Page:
Cops Create Rules for Secret List of "Dirty 30" Suspects, Five Years Later

On September 22, Portland Police finally put into writing a procedure they may have been using since 2003--a way to target the 35 most frequently arrested drug suspects and push them into treatment by raising misdemeanor charges to felonies. In May, we believed this police-initiated program was titled "Project 57," referring to 57 jail beds paid for by the City of Portland to allow them to prioritize who gets arrested (PPR #44). The actual name is "Neighborhood Livability Crime Enforcement Program" (NLCEP). The Standard Operating Procedures (SOPs) and a Bureau memo obtained by the Portland Mercury and posted on their blog November 18 offer a menu of labels officers can use under the program, including "Project 57," "NLCEP," or nothing if the charge would normally land the person in jail anyway.

To make things more confusing, the program is administered by a specialty unit known as the Service Coordination Team (SCT), which is made up of Portland Police, corrections, and social service providers.

But nobody was able to produce documents about how the list was created until after the Mercury and defense attorneys Lisa Pardini and Chris O'Connor began asking for them earlier in 2008. In mid-November, the Mercury obtained the "Tips and Techniques" memo--dated August 25, 2008, and the SOP--dated September 22, 2008, over five years after the program began.

Making all of this more interesting is that when the Mercury began writing about the "secret list" of offenders (known as the "NLCEP Chronic Arrestee List"), Commissioner Randy Leonard, who not only championed the program but got City Council to set aside money for it, denied the list's existence. He posted on the Mercury Blog September 2 (one week after the police memo was published): "I know of no such 'list.' If there were a 'list' I would be the last one Tom Potter or Rosie Sizer would tell about such a 'list.'" Mercury reporter Matt Davis counters that Leonard's favorite street cop/SCT officer Jeff Myers "produced a copy of the list from the front of his uniform during an interview with the Mercury on May 6" ( Mercury , September 11).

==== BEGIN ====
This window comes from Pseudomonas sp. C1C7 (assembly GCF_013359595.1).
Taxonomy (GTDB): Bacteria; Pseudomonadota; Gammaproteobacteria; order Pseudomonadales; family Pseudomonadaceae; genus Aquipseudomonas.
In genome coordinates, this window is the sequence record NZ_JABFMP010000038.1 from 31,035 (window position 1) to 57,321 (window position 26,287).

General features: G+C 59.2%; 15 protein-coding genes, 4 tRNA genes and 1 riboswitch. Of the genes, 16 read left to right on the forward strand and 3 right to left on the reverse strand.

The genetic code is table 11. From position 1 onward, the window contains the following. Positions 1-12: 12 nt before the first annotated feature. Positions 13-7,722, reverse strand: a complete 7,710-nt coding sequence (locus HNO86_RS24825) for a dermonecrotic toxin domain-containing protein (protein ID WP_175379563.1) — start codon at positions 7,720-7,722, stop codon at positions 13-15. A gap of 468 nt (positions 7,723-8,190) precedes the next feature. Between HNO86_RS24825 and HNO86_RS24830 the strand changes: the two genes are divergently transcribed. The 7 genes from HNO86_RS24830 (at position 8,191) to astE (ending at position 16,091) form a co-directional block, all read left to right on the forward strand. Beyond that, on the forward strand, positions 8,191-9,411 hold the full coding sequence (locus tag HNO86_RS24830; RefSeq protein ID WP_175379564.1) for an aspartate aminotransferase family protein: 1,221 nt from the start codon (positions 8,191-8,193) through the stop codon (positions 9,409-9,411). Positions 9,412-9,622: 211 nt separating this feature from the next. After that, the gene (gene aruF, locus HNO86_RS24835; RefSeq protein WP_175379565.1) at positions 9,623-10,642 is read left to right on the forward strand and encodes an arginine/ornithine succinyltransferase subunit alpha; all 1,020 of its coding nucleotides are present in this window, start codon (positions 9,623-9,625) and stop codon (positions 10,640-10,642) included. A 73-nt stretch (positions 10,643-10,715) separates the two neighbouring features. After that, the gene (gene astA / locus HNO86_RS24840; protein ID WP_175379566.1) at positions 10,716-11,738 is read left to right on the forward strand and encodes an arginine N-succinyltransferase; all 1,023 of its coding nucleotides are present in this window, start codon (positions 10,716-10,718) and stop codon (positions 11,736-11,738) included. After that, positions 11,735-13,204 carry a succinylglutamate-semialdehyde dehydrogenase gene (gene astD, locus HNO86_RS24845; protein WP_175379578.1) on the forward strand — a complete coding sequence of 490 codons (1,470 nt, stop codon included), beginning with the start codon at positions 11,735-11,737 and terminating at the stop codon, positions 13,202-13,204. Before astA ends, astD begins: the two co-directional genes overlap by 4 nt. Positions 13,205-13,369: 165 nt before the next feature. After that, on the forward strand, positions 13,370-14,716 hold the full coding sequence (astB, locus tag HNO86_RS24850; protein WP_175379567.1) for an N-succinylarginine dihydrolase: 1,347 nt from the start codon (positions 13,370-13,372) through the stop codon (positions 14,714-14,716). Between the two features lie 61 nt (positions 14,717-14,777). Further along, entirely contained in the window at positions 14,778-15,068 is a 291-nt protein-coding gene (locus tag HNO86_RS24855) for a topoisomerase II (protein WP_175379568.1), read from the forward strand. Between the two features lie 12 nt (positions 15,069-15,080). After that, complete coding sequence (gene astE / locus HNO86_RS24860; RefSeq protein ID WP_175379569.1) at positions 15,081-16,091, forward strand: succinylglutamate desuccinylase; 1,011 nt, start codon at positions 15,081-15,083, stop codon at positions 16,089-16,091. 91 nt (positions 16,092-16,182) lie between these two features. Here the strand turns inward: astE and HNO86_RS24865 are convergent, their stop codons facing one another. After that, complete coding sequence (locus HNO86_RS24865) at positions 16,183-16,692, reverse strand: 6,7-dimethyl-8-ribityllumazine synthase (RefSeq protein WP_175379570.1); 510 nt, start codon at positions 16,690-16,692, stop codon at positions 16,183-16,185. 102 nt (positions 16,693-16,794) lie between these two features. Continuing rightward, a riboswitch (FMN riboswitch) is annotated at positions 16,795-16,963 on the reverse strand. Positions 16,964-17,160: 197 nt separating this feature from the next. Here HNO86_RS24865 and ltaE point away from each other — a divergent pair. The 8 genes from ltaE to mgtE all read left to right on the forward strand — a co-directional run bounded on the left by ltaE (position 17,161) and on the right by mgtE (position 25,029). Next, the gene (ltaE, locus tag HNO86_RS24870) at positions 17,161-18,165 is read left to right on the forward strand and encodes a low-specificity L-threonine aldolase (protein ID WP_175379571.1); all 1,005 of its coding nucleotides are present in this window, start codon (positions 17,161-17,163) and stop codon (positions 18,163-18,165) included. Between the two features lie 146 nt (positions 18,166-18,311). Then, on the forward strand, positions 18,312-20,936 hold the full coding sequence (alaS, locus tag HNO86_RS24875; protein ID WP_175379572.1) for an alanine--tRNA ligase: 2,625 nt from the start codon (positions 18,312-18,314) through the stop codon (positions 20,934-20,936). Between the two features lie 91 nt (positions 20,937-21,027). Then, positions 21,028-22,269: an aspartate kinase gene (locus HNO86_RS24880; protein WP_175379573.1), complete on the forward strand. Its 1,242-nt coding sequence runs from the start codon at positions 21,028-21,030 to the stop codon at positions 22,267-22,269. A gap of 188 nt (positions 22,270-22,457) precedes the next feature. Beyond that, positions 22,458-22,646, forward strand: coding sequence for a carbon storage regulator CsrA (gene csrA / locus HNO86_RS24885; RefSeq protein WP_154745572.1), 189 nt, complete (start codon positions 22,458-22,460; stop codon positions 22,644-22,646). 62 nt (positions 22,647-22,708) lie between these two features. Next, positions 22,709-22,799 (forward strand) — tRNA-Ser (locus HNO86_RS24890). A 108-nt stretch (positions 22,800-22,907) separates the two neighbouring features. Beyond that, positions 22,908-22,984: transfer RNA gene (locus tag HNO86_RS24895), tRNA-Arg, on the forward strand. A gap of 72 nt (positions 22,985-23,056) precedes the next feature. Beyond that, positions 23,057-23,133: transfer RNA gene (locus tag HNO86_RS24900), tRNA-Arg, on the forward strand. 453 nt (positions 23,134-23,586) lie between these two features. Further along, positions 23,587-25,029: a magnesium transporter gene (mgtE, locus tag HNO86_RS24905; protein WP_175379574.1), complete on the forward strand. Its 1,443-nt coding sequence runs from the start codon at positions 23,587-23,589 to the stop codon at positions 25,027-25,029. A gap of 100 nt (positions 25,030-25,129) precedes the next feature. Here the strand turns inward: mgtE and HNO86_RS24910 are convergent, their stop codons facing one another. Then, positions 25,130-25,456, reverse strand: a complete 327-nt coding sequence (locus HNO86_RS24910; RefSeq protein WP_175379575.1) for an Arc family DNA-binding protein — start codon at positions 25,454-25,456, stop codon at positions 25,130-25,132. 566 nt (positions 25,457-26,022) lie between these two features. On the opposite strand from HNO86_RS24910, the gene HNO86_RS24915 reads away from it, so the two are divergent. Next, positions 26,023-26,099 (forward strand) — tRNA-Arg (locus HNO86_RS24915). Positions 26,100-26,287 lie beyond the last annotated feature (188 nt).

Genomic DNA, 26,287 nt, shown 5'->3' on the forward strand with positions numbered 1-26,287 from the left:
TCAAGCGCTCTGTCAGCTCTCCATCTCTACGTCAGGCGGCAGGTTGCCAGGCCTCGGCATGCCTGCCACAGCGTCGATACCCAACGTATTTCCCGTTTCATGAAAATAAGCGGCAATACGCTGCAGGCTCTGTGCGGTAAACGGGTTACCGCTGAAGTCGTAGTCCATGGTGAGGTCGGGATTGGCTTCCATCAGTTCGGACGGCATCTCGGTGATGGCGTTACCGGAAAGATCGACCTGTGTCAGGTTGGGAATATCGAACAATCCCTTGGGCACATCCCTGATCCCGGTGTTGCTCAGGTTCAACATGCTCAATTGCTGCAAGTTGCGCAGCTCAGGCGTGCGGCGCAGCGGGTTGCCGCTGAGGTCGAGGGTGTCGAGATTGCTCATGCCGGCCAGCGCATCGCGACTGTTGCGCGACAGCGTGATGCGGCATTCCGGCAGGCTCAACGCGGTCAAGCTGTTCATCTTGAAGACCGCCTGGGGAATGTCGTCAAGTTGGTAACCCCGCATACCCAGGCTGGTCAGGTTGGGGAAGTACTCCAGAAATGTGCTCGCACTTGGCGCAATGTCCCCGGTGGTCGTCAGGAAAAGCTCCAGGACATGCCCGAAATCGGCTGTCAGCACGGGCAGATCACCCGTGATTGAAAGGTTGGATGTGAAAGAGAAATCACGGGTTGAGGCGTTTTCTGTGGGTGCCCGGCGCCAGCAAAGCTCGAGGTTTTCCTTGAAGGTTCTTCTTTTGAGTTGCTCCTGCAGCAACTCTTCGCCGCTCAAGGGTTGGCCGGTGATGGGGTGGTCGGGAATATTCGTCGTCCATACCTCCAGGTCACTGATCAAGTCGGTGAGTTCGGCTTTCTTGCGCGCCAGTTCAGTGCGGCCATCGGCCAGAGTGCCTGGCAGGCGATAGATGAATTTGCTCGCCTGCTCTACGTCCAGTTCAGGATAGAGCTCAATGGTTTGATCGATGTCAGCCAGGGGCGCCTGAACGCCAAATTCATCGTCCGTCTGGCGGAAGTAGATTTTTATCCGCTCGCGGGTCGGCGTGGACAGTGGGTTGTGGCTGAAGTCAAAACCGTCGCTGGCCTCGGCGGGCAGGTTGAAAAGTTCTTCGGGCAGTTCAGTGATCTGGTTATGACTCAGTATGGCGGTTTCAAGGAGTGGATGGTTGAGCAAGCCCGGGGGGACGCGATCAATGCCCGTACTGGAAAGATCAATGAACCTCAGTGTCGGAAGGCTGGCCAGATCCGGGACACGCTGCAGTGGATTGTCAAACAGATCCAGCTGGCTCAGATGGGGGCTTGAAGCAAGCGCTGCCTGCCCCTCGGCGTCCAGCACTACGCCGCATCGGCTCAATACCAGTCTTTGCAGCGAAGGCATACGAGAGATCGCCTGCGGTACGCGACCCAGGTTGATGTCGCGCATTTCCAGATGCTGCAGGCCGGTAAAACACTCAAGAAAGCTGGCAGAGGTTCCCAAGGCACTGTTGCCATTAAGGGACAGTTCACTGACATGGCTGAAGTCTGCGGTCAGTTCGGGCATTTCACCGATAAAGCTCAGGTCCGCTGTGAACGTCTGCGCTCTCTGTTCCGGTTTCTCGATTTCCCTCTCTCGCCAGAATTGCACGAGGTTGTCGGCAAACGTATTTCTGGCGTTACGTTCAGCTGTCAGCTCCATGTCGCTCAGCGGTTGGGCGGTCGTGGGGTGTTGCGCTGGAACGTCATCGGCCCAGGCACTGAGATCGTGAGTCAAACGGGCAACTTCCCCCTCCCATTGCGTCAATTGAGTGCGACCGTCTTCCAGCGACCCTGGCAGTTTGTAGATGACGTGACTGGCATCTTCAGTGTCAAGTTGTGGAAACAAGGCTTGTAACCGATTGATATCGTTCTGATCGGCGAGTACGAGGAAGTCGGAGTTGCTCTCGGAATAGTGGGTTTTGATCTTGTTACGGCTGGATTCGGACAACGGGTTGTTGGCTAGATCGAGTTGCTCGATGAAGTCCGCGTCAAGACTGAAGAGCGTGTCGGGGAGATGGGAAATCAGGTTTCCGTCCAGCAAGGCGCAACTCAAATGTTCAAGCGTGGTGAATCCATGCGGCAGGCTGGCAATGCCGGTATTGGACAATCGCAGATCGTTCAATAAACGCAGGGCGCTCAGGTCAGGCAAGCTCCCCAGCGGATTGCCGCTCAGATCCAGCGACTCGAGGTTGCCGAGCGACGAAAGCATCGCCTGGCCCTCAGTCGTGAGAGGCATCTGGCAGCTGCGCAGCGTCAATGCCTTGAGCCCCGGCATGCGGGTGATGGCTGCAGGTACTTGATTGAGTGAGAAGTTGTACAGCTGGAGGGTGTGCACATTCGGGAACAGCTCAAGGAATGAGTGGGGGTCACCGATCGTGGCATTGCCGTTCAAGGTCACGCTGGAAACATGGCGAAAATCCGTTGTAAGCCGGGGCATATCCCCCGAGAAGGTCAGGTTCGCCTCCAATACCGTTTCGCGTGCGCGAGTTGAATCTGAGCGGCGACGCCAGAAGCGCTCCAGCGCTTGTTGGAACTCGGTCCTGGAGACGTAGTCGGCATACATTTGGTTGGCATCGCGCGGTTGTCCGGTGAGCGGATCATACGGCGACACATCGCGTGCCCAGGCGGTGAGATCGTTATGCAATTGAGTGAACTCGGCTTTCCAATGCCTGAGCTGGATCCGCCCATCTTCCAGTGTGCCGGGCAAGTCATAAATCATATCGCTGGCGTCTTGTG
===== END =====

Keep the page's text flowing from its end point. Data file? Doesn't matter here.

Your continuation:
Leonard ducked a subpoena in September by saying he wasn't the custodian of police records ( Mercury , September 4), but defense attorneys whose clients have been arrested are moving forward in challenging the violations of their equal protection rights. Combined cases are scheduled to go to court in early January.

New Commissioner of Police Dan Saltzman wrote an op-ed piece for the December 18 Tribune singing the praises of the SCT/NLCEP program, proposing its expansion. However, he had little to say about the constitutionality of the program.

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  People's Police Report

January, 2009
Also in PPR #46

Railroad Police Shoot Near Portland Cops
  • Cops Bragged About "Tackling" James Chasse
  • Shootings and Deaths In and Around Oregon

Lawsuit Changes Policy on Taping Police
Oversight Report Skewed for Public Relations
Review Board Holds Only 1 Hearing in 2009
Updates PPR 46
  • Racial Profiling Committee Dismissed
  • Cops Create Rules for "Secret List"
Sheriff Skipper Talks to Copwatch
  • Sheriff Jail Deaths, Sick Leave in Headlines
Sit/Lie Report: Sign Boards OK, Not People
  • Anti-Camping Update
Portland to Revive Prostitution Free Zones?
Chief Sizer Remains Bureau Head--For Now
Taser Danger: Portland Cases in the News
Family Settles Suit: Excessive Force in Raid
Rapping Back #46

Portland Copwatch
PO Box 42456
Portland, OR 97242
(503) 236-3065/ Incident Report Line (503) 321-5120
e-mail: copwatch@portlandcopwatch.org

Portland Copwatch is a grassroots, volunteer organization promoting police accountability through citizen action.